Franchise QB or a Game Manager: Who do you have leading your IRS audit representation team?
With Superbowl LI upon us, we have a great matchup between the Atlanta Falcons and the New England Patriots. One thing these two teams share in common is their superb quarterback play, featuring presumptive 2016 NFL MVP Matt Ryan and Tom Brady, whom is already a 4 time Superbowl champion. Each of these players are currently playing to the level of a “franchise quarterback.” While the exact definition of a franchise quarterback is not cut and dry, it’s generally used in the context of a player who is a superstar, a player that his team can win because of rather than just win with him and can ultimately lead his team to victory.
Every team would love nothing more than to have a franchise quarterback, but alas, they are few and far between. The next tier of quarterbacks is generally referred to as “game managers”; players who won’t necessarily lose the game for his team, but also will not go out and carry his team to victory. Franchise quarterbacks are often the pilot and leader of their teams, taking risks and making things happen, while game managers rely more heavily on others, than their own ability.
IRS audits and tax controversy defense, much like football, is a team effort. When looking at your team that is providing these services to you or your business, is the leader of your team a “franchise QB” or a “game manager?”
Understanding and having a game plan
Peyton Manning, recently retired quarterback of the Broncos and Colts, was legendary for his film study and preparation prior to games. He was a master of creating a game plan and understanding the defense, allowing him to adjust his plan accordingly depending on the look and game plan of the defense. Game managers often only have a strict, narrow game plan that only fits their skills, rather than adapting their plan to the situation at hand. They are not mobile, often stuck in the pocket. They often lack the insight to effectively change plays at the line of scrimmage when they see the defense changing.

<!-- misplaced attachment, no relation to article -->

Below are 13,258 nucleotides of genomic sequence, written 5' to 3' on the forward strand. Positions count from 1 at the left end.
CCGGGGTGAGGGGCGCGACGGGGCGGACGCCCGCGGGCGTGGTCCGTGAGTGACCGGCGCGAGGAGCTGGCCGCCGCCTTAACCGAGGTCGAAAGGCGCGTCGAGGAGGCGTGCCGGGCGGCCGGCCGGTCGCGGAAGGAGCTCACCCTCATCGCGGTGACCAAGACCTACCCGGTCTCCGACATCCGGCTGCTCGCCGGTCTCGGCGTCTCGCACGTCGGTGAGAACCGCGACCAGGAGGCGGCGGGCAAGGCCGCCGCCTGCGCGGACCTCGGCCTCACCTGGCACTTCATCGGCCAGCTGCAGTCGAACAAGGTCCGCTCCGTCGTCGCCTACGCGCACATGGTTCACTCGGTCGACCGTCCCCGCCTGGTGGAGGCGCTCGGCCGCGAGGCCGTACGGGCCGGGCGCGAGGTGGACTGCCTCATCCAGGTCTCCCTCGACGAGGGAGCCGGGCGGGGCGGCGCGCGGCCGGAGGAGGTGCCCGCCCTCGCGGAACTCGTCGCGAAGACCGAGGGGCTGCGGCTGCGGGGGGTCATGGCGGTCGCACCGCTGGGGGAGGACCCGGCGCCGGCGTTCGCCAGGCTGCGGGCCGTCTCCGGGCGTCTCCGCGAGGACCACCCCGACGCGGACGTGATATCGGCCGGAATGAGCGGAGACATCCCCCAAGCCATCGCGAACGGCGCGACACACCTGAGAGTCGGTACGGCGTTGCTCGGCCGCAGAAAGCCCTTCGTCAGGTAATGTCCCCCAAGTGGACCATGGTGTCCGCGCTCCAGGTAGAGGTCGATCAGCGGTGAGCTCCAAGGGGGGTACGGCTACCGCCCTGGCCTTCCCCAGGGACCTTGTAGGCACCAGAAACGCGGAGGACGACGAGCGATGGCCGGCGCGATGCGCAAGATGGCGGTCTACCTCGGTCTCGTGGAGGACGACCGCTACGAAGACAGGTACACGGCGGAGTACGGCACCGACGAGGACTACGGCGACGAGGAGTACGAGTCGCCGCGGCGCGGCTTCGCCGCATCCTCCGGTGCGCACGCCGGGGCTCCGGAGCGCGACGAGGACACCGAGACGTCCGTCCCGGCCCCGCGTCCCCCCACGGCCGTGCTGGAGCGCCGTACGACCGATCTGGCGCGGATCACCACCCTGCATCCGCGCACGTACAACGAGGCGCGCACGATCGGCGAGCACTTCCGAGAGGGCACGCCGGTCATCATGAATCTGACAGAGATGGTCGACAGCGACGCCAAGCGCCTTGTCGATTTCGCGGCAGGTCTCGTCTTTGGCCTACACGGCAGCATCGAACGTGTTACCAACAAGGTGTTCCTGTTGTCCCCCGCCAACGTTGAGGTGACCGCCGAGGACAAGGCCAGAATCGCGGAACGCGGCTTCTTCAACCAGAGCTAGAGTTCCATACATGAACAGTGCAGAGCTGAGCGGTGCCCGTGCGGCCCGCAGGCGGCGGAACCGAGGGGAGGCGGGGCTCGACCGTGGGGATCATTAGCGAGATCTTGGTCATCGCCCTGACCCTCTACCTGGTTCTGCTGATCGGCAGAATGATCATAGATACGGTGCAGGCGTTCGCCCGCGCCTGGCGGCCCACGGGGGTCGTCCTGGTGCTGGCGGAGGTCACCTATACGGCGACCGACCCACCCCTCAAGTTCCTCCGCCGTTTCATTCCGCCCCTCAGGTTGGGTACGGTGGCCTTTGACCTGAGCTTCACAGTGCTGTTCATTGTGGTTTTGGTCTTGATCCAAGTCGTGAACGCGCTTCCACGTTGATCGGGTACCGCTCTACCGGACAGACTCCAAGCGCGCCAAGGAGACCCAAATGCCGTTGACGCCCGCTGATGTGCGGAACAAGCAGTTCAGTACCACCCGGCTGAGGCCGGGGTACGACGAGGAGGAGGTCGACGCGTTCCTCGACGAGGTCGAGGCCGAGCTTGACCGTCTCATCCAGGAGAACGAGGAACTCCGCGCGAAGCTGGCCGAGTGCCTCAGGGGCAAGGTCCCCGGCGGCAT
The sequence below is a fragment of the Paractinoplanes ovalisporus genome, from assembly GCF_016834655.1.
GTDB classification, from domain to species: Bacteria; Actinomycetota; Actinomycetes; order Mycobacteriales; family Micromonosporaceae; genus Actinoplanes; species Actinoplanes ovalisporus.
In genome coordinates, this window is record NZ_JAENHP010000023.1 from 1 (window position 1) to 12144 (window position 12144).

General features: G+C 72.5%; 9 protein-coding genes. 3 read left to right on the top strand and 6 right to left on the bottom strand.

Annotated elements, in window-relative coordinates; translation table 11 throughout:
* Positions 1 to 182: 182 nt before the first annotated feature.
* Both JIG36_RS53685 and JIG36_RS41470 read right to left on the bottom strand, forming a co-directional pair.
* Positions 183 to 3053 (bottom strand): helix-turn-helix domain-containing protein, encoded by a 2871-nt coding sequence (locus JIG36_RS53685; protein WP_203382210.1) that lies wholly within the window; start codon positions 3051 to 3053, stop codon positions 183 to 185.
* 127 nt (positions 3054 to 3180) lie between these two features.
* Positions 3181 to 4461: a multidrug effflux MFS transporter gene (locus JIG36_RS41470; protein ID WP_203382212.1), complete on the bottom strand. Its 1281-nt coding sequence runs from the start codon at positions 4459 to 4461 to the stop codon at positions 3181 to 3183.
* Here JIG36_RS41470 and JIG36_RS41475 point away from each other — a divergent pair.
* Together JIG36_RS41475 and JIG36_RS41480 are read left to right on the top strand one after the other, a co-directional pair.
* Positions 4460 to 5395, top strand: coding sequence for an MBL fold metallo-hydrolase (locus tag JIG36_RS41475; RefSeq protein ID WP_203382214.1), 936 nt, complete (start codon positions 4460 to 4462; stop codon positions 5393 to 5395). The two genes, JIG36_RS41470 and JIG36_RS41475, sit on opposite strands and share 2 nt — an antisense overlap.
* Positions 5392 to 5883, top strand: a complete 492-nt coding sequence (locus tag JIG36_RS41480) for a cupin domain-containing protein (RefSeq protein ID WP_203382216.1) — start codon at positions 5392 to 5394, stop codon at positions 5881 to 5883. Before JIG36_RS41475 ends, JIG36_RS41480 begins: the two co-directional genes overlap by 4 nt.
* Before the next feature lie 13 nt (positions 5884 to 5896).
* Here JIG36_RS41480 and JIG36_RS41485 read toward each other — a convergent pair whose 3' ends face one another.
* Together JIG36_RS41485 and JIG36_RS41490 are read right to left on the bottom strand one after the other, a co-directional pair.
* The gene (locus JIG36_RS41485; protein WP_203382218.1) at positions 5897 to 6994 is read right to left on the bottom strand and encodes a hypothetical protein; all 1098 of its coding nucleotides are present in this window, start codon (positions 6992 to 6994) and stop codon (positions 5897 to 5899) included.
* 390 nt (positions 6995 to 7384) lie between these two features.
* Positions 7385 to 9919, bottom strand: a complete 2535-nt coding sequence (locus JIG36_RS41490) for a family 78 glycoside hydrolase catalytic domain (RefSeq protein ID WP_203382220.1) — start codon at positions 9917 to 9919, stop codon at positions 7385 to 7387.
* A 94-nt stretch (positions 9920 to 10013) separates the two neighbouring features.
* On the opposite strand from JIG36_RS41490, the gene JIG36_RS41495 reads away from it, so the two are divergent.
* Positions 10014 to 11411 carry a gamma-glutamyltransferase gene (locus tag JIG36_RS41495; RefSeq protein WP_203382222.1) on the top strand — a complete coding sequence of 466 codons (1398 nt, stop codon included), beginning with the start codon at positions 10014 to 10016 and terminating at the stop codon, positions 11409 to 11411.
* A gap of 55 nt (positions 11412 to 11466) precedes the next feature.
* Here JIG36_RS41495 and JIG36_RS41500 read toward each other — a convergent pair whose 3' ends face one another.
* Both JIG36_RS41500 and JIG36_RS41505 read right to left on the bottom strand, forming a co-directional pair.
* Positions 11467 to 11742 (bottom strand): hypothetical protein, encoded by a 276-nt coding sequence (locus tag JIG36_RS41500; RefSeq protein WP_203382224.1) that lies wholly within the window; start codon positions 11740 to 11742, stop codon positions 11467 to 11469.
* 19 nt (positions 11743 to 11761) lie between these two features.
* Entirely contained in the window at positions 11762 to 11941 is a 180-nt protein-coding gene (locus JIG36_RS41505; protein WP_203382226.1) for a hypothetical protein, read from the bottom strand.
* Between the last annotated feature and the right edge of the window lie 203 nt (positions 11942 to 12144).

A franchise quarterback tax professional, during the planning and lead up, will be able to identify positions of strength and positions of relative weakness and plan accordingly on how to tackle these areas with the taxing authority. He will also be able to adjust his plan and strategies based on the auditor assigned and how they are examining and looking at the issues. Each auditor is still a person with different strengths, weaknesses, and having a different view of the major issues at risk during an examination. Being able to identify these potential issues, develop and execute a plan, and adapt your plan to new information is clutch in dealing with tax examinations.
Understanding the play clock and the game clock
Along with knowing down and distance, knowing how much time is left on the game clock and on the play clock are important to successful quarterback play. Franchise quarterbacks are masters of this skill, knowing always how much time is left and how best to use it, avoiding penalties, wasting time outs, and inadvertently running down the clock. Game managers have been known to fall victim time and again to the clock, forcing them to burn valuable time outs, accept penalties, or ultimately lose the game.